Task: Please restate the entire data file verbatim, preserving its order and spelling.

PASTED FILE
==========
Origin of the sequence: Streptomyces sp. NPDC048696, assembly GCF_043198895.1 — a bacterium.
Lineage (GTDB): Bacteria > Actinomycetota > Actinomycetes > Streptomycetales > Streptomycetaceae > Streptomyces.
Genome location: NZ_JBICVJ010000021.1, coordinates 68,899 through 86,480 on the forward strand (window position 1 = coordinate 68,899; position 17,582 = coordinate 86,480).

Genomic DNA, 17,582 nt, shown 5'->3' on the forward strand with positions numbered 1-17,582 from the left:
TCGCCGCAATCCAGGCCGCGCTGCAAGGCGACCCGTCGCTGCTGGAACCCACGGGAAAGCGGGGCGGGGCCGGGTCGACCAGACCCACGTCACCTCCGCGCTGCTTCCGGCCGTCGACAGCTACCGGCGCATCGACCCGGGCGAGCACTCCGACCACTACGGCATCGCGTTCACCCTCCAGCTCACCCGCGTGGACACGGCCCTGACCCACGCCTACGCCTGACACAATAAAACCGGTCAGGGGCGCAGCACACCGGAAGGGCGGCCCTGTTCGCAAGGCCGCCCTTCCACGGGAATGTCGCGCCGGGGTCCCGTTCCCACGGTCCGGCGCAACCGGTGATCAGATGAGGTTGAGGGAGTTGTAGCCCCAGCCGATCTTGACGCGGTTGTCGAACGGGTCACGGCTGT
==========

Origin of the sequence: Streptomyces sp. NPDC048696, assembly GCF_043198895.1 — a bacterium.
Lineage (GTDB): Bacteria > Actinomycetota > Actinomycetes > Streptomycetales > Streptomycetaceae > Streptomyces.
Genome location: NZ_JBICVJ010000021.1, coordinates 68,899 through 86,480 on the forward strand (window position 1 = coordinate 68,899; position 17,582 = coordinate 86,480).

Genomic DNA, 17,582 nt, shown 5'->3' on the forward strand with positions numbered 1-17,582 from the left:
TCGCCGCAATCCAGGCCGCGCTGCAAGGCGACCCGTCGCTGCTGGAACCCACGGGAAAGCGGGGCGGGGCCGGGTCGACCAGACCCACGTCACCTCCGCGCTGCTTCCGGCCGTCGACAGCTACCGGCGCATCGACCCGGGCGAGCACTCCGACCACTACGGCATCGCGTTCACCCTCCAGCTCACCCGCGTGGACACGGCCCTGACCCACGCCTACGCCTGACACAATAAAACCGGTCAGGGGCGCAGCACACCGGAAGGGCGGCCCTGTTCGCAAGGCCGCCCTTCCACGGGAATGTCGCGCCGGGGTCCCGTTCCCACGGTCCGGCGCAACCGGTGATCAGATGAGGTTGAGGGAGTTGTAGCCCCAGCCGATCTTGACGCGGTTGTCGAACGGGTCACGGCTGT